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Tools of the Trade
Submitted by ajalon on 29 March 2010 - 11:28am
Version Control: Whether you favor SVN (SourceForge) or Git (GitHub) or one of the other choices, use some sort of version control system to manage your project. Even if you are only planning to write a one-off visualization that only you will work on, once you learn to use a repository (and save to it frequently!), you won’t go back. Over time, you will ﬁnd more and more uses for it, including keeping track of what you need to do (issue tracker) and managing your project (milestones). And if you plan to go Open Source, this is the best way to distribute your code.
Licensing: Speaking of Open Source… It won’t do anyone any good to have your code if you don’t put a license on it. If you just stick your code out there with no license, then by default it is copyrighted with all rights reserved. That means that they cannot (for example) ﬁx your bugs and post those ﬁxes. Or pass a copy of your project on to their friends. Putting your code under license is necessary in order to give others explicit rights to do certain things. And if you posted your code in the ﬁrst place, then you probably wanted them to be able to do those things.
Licensing can seem complicated, because there are so many choices and the distinctions can be pretty subtle. So here are basic suggestions if you want things to be easy.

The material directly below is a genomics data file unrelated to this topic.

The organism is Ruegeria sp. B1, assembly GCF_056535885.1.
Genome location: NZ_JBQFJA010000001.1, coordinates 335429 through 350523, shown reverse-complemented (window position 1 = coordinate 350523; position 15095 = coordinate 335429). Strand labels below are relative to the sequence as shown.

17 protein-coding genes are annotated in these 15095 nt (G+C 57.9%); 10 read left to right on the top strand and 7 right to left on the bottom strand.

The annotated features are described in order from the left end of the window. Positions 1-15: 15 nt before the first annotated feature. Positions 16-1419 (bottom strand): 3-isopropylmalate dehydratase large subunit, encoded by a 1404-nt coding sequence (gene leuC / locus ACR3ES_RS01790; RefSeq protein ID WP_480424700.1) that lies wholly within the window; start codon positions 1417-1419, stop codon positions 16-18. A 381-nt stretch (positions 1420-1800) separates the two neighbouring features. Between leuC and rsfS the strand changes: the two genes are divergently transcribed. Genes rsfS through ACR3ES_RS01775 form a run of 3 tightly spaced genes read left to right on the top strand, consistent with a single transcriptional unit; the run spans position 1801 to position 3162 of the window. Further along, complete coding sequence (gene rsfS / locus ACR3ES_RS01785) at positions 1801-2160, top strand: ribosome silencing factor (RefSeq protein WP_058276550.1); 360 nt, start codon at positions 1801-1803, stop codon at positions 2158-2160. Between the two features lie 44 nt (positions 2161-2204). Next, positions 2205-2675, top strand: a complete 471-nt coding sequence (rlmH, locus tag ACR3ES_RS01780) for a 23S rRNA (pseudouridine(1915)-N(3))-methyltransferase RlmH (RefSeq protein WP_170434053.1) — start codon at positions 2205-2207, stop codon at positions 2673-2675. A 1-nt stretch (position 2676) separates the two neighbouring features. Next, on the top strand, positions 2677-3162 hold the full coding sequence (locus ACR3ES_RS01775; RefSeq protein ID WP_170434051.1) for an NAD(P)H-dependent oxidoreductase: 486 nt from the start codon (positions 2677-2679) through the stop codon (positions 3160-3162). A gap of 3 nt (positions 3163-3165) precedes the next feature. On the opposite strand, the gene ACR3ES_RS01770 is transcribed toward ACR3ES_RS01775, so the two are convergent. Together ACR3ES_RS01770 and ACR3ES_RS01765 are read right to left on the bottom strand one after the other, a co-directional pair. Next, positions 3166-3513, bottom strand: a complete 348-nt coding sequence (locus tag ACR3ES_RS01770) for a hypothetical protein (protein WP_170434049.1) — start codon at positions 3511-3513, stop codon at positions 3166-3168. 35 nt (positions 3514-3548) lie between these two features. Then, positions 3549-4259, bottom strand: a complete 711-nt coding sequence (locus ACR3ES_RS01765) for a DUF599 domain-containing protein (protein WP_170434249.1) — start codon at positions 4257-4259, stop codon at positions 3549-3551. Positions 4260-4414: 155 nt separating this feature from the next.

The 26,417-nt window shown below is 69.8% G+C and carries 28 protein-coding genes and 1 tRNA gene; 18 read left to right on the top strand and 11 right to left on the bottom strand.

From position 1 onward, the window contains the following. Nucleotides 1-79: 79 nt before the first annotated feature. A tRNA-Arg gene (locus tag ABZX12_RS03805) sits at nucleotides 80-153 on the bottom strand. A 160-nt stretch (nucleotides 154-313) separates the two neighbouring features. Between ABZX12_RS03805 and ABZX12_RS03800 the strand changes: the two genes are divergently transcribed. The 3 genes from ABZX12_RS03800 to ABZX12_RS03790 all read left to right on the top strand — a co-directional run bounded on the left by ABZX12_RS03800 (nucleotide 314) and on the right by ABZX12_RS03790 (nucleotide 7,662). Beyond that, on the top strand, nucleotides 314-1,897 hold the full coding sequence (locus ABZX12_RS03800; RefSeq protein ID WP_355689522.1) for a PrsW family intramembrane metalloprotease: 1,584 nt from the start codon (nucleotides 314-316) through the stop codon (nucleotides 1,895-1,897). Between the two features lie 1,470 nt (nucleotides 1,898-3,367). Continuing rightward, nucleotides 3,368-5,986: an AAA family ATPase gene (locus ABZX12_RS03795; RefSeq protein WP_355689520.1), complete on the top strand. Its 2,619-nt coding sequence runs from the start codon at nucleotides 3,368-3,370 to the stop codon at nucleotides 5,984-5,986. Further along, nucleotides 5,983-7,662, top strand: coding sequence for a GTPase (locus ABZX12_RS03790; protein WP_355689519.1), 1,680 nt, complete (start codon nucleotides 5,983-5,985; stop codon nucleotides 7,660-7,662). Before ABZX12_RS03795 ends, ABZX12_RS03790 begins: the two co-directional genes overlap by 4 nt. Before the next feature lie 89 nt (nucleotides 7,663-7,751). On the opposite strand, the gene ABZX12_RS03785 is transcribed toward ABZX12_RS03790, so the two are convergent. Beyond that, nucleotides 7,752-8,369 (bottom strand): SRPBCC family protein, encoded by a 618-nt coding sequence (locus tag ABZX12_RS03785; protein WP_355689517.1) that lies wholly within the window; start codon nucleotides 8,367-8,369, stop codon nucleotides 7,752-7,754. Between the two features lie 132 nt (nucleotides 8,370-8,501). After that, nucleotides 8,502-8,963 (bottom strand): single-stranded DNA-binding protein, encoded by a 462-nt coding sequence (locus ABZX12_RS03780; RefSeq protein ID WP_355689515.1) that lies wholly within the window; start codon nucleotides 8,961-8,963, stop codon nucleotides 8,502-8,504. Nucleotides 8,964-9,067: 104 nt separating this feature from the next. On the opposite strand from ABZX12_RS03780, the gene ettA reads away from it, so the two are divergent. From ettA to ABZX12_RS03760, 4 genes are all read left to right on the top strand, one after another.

- If you don’t want anyone to use your code or your program for commercial purposes, then consider the GPL.
- If you don’t care how people use your code, so long as you get credit and won’t be sued for the bugs, then consider the MIT license.
Using either of these is easy. Just put a copy of the license ﬁle in with your project, and put a comment at the top of your source ﬁles that references the license.
If those choices don’t satisfy you, then there are a ton of discussions on the Internet about different license options. Start with the OSI OpenSource Licenses list.
Be aware that Creative Commons licenses are not ofﬁcially sanctioned as "open source licenses" for sourcecode. Most importantly, that means that you are not supposed to use SourceForge or GitHub to host your project, since they both required that your project be licensed with an OSI approved license.